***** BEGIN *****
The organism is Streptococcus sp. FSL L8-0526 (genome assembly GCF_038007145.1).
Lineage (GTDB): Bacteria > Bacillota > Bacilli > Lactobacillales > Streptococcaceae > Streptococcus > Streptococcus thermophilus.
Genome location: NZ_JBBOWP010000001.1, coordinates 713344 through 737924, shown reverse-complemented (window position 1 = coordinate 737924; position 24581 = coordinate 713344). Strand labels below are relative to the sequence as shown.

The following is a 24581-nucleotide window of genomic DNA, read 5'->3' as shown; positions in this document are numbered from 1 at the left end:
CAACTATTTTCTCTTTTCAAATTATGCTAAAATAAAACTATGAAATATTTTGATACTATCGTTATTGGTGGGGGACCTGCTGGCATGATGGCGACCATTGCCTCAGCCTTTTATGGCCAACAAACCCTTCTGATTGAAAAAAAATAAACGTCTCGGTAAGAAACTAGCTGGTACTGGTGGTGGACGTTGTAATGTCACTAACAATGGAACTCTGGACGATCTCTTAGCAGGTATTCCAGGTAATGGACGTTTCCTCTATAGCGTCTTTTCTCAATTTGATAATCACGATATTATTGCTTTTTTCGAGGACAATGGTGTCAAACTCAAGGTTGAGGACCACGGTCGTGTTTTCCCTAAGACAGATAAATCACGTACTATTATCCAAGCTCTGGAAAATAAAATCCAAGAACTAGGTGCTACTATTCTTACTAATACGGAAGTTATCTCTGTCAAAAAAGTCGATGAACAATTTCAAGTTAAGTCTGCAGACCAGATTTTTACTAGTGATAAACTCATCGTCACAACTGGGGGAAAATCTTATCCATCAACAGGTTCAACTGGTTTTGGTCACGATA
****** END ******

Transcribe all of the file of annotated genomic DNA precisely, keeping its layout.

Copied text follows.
The organism is Streptococcus sp. FSL L8-0526 (genome assembly GCF_038007145.1).
Lineage (GTDB): Bacteria > Bacillota > Bacilli > Lactobacillales > Streptococcaceae > Streptococcus > Streptococcus thermophilus.
Genome location: NZ_JBBOWP010000001.1, coordinates 713344 through 737924, shown reverse-complemented (window position 1 = coordinate 737924; position 24581 = coordinate 713344). Strand labels below are relative to the sequence as shown.

The following is a 24581-nucleotide window of genomic DNA, read 5'->3' as shown; positions in this document are numbered from 1 at the left end:
CAACTATTTTCTCTTTTCAAATTATGCTAAAATAAAACTATGAAATATTTTGATACTATCGTTATTGGTGGGGGACCTGCTGGCATGATGGCGACCATTGCCTCAGCCTTTTATGGCCAACAAACCCTTCTGATTGAAAAAAAATAAACGTCTCGGTAAGAAACTAGCTGGTACTGGTGGTGGACGTTGTAATGTCACTAACAATGGAACTCTGGACGATCTCTTAGCAGGTATTCCAGGTAATGGACGTTTCCTCTATAGCGTCTTTTCTCAATTTGATAATCACGATATTATTGCTTTTTTCGAGGACAATGGTGTCAAACTCAAGGTTGAGGACCACGGTCGTGTTTTCCCTAAGACAGATAAATCACGTACTATTATCCAAGCTCTGGAAAATAAAATCCAAGAACTAGGTGCTACTATTCTTACTAATACGGAAGTTATCTCTGTCAAAAAAGTCGATGAACAATTTCAAGTTAAGTCTGCAGACCAGATTTTTACTAGTGATAAACTCATCGTCACAACTGGGGGAAAATCTTATCCATCAACAGGTTCAACTGGTTTTGGTCACGATA